• Search engine: AskKids / Keywords: discovery of gold in NSW / Hits: hundreds / very useful / some great sites for Year 6
  • Search engine: AskKids / Keywords: gold and NSW / Hits: hundreds / extremely useful / changing the keywords gave much better results
  • Search engine: Yahoo Kids / Keywords: discovery of gold in NSW / Hits: hundreds / fairly useful / a couple of useful sites for Year 6

I will be doing more research on this topic when I get the chance!

ETL501- Topic 3: Website Evaluation


Educational Criteria

Evaluate Cyberguide ratings – as tool / guide to assessing educational value of a site:

  • I like that it asks you to state the purpose for looking at a site: this provides a focus for a teacher or TL to clearly define the purpose that the site is required for and focuses on the suitability of the site
  • Noting possible uses for a site also focuses on the suitability for your purpose
  • Overall a useful & thorough tool for assessing the educational value of a site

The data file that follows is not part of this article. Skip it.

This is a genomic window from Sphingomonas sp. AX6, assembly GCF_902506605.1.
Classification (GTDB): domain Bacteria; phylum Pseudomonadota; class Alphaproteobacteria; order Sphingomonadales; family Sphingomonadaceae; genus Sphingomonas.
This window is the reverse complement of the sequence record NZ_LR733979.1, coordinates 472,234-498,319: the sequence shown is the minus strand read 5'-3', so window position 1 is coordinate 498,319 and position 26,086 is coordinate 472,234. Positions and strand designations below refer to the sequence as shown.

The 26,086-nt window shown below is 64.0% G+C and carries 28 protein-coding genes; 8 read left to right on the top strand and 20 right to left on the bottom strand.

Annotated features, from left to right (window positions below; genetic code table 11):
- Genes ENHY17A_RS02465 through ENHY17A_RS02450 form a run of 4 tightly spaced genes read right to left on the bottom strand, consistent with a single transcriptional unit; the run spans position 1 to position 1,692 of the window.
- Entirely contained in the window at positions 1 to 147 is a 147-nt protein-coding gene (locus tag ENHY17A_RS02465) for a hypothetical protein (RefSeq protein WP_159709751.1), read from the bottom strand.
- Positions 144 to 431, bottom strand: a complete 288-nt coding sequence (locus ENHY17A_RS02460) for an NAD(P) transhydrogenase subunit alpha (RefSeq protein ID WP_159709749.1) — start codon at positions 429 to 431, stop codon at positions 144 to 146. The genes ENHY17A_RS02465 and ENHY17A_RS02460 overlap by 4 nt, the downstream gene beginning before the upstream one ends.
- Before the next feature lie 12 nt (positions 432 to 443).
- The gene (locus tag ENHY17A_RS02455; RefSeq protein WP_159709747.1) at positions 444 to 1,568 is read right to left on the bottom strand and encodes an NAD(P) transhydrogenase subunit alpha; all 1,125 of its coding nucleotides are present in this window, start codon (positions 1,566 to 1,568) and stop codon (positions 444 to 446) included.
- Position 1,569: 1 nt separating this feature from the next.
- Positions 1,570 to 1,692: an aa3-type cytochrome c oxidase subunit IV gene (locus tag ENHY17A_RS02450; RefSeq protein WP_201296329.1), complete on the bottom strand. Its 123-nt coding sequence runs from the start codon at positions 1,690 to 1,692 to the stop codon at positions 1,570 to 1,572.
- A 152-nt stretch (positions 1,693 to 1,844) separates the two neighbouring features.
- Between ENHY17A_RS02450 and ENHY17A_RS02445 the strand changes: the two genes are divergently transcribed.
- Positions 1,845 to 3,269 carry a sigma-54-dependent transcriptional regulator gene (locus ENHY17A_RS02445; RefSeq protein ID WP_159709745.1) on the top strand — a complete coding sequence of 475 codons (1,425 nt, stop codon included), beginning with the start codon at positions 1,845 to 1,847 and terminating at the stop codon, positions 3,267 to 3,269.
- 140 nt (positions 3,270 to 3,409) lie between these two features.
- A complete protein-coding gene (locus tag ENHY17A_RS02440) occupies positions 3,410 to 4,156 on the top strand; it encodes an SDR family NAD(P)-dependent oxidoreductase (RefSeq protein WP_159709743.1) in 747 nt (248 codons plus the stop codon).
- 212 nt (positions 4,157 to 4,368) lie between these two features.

Criteria that I might add:

  1. Does the site support “relevance  to the current or future curriculum”? How does it connect to the curriculum?
  2. Do materials overlap? Does the site provide a better/different perspective than resources already available in the library (Lamb & Johnson, 2010, Needs Connection section)
  3. Readability is very important to consider and the age appropriateness of the site (accommodating different reading levels)

Websites – reliability criteria
List of questions that TLs might consider in relation to reliability criteria

  • Is the author clearly identified?
  • Can you find out more about their credentials?
  • Do they have any authority on the topic?
  • Is bias clearly identifiable?
  • Is the site trying to sell you something?
  • Do you need to register to use site? Is the site collecting information about the users?
  • Is it sponsored by some type of organisation?
  • Is the purpose of the site clear?
  • Is the date it was created clearly identified?
  • Is the date last updated included?
  • Are any links provided appropriate for age of students?
  • Is it easy to get back to original page?
  • Does the site have acceptable readability?
  • Is this site stable? Will it be there when you go back to use?

Websites – technical criteria